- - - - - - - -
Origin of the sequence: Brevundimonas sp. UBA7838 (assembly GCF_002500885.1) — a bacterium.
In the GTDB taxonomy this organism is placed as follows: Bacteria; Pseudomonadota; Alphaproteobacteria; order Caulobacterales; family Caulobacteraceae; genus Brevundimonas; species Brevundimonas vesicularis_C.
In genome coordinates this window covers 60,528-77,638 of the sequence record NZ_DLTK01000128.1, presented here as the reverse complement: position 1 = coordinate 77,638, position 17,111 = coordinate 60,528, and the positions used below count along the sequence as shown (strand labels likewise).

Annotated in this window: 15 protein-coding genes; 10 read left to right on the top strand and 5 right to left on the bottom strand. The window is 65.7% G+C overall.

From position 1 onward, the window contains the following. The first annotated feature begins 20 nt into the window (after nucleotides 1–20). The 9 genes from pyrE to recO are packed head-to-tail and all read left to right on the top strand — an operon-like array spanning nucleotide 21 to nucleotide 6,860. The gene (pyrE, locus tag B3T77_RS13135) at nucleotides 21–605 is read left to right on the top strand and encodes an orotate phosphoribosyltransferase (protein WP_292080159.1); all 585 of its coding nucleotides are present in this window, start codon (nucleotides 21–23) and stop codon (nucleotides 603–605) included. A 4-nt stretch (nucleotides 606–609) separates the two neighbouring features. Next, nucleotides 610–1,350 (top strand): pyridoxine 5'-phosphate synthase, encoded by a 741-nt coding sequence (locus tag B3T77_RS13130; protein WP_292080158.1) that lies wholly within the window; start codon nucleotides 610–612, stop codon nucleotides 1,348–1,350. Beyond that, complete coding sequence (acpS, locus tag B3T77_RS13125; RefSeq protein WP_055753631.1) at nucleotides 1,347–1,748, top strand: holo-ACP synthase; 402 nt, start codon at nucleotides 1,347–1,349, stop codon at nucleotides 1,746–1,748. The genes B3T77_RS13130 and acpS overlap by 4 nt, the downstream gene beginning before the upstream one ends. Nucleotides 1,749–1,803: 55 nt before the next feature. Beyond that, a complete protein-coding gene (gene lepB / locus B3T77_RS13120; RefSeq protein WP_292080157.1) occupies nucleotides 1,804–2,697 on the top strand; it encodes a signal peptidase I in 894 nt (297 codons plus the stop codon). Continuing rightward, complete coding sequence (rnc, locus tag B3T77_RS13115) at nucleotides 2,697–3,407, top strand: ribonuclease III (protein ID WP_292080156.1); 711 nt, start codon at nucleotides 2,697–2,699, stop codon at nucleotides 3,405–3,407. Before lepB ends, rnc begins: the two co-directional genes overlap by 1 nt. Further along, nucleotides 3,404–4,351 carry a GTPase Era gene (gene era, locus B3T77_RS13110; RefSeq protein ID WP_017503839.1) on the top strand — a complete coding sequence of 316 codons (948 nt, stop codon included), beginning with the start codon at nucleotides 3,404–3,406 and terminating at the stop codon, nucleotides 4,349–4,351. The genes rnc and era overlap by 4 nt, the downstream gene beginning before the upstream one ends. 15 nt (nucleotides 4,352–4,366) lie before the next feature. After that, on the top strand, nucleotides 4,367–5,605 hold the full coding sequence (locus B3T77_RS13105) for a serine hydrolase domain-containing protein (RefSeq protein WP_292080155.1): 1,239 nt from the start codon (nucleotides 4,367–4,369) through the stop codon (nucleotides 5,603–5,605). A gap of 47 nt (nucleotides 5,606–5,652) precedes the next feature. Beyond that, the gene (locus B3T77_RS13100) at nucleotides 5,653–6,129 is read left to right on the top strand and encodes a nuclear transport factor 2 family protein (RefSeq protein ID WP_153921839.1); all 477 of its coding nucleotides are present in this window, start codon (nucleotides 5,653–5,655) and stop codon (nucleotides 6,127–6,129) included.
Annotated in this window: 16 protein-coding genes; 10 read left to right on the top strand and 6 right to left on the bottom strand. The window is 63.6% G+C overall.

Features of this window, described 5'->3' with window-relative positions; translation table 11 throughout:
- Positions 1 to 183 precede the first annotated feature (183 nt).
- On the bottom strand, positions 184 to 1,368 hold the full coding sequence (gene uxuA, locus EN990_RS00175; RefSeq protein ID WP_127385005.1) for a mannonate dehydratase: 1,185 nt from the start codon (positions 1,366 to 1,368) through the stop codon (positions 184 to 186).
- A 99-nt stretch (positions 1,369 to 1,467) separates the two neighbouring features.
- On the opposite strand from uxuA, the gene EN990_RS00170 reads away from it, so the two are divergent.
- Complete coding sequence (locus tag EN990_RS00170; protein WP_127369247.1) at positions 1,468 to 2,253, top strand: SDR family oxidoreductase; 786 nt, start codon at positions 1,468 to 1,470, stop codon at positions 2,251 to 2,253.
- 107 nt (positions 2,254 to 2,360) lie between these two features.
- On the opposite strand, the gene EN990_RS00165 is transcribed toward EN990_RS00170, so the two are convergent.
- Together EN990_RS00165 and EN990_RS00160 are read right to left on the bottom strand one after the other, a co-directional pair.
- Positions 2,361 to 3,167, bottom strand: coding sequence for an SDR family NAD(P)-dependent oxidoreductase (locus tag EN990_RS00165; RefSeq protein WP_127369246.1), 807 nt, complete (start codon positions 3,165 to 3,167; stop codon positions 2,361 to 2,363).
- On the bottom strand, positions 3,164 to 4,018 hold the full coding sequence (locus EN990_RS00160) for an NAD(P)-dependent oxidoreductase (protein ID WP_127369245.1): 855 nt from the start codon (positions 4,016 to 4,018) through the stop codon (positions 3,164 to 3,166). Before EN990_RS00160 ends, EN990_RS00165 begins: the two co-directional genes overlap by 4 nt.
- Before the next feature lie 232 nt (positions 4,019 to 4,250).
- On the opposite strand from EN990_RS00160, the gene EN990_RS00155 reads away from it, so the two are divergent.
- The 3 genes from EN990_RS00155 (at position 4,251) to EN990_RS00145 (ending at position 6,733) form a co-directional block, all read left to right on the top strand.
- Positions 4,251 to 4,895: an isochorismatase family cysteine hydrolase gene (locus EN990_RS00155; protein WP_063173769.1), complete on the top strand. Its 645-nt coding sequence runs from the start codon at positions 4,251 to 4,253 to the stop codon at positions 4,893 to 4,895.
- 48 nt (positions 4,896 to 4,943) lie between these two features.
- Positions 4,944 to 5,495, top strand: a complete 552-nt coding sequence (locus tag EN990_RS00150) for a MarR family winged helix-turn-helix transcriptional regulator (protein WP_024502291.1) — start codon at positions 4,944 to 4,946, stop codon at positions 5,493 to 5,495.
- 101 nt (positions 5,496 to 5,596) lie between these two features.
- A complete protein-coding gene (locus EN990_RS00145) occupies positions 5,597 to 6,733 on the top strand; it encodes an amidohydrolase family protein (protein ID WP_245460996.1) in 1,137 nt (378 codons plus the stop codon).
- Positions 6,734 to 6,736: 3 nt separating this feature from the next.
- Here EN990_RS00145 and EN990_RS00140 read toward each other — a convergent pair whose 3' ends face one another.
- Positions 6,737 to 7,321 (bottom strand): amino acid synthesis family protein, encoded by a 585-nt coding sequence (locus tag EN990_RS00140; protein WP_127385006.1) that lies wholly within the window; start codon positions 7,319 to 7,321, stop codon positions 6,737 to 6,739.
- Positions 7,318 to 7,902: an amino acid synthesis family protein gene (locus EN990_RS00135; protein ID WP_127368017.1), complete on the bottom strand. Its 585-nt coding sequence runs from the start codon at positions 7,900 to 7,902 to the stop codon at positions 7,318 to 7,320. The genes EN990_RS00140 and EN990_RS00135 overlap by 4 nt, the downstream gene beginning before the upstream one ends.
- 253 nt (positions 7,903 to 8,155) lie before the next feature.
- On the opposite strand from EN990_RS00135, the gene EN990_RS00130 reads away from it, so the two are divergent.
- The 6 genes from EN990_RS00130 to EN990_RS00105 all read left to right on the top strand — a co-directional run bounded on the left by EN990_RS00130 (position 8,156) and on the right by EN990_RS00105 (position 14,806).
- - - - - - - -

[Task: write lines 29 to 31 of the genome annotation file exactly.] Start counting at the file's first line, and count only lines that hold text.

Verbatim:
- Positions 7,318 to 7,902: an amino acid synthesis family protein gene (locus EN990_RS00135; protein ID WP_127368017.1), complete on the bottom strand. Its 585-nt coding sequence runs from the start codon at positions 7,900 to 7,902 to the stop codon at positions 7,318 to 7,320. The genes EN990_RS00140 and EN990_RS00135 overlap by 4 nt, the downstream gene beginning before the upstream one ends.
- 253 nt (positions 7,903 to 8,155) lie before the next feature.
- On the opposite strand from EN990_RS00135, the gene EN990_RS00130 reads away from it, so the two are divergent.